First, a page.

As President of the young French wireless company Webraska, Jean-Michel Durocher, had reason to be pleasedhis company had received a high level of interest and commitment from investors during its last round of financing. In an increasingly tight capital market, having raised 52 million euros was quite an achievement.
But as he drove through Paris one evening, Durocher was preoccupied. Webraska had failed to meet its spring 2001 projections. He thought this was partly because the telecom industry had recently taken a sudden dive, but it also hinged on the telecoms shift from buying hosted solutions to acquiring core software. In Webraskas case, this meant that they no longer wanted the companys location-based services (such as telematics and navigation) but just the technology behind them.
Durocher wondered, was this a lasting trend or would the demand for hosted turnkey services recover? In the massively uncertain state of the market, what should Webraska do?
After reviewing the state of the wireless economy in Europe and the demand for location-based services, Iwona Bancerek (INSEAD Research Associate), Beatrix Biren (Program Manager at INSEAD), and Christoph Zott (the Rudolf and Valeria Maag Fellow in Entrepreneurship, and Associate Professor at INSEAD) take you through Webraskas creation and history. They introduce its key executives, then outline its vision, technology, and evolving business and revenue models, before challenging you to brainstorm what could happen next.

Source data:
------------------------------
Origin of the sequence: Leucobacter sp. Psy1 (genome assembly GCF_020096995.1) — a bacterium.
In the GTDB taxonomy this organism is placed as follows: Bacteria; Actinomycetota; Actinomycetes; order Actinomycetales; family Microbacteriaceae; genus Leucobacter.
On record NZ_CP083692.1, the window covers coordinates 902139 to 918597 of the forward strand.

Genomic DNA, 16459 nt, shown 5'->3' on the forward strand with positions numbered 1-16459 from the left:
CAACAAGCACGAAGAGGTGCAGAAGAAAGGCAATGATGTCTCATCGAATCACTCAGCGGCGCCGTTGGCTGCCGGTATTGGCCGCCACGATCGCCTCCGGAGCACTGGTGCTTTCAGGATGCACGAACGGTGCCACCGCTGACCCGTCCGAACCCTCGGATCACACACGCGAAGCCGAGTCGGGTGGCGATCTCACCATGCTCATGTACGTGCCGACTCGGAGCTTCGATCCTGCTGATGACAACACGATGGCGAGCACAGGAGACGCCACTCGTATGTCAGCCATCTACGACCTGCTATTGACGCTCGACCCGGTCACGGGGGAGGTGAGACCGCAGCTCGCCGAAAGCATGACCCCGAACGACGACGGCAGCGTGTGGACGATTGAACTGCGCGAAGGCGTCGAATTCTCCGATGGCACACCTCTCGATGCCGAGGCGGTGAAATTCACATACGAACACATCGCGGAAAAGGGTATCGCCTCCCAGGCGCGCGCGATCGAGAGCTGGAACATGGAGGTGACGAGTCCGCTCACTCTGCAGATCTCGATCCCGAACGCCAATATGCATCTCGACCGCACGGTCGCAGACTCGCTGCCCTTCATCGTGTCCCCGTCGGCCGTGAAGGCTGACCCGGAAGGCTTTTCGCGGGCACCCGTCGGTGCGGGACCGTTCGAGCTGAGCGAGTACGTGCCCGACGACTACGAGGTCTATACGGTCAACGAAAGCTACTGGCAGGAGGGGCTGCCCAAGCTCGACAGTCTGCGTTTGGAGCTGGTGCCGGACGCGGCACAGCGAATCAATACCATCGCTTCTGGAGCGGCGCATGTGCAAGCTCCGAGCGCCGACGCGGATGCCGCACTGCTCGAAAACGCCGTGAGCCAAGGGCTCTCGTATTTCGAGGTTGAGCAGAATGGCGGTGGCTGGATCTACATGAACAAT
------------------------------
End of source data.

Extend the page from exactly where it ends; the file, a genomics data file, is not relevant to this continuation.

As Durocher drove through Paris, he stopped to pick up three other Webraska players: Thierry Dumort (co-founder and CTO), Jonathan Klinger (Marketing Director), and Nabih Maroun (CFO). They were on their way to a weekend management retreat in Normandy, and on the road, they engaged in lively discussion.
They agreed that Webraska had survived and grown by evolving with the market. So, should they now shift their business model again to reflect the telecoms interest in purchasing their platform? If it did become a vendor of software platforms, what would be the likely strategic and organization implications of such a move? How could these be managed? And did the firm even have enough capacity and resources to meet the challenge of such a change?
The authors ask you to advise Durocher and his management team, but this case also offers you the chance to examine broader issues, such as the co-evolution of a young companys business and revenue models in a rapidly changing market. It also covers the implications of business model change, as well as the complex wireless value chain and telematics business.
This case is intended for MBA and executive programs, but may also used in advanced undergraduate courses.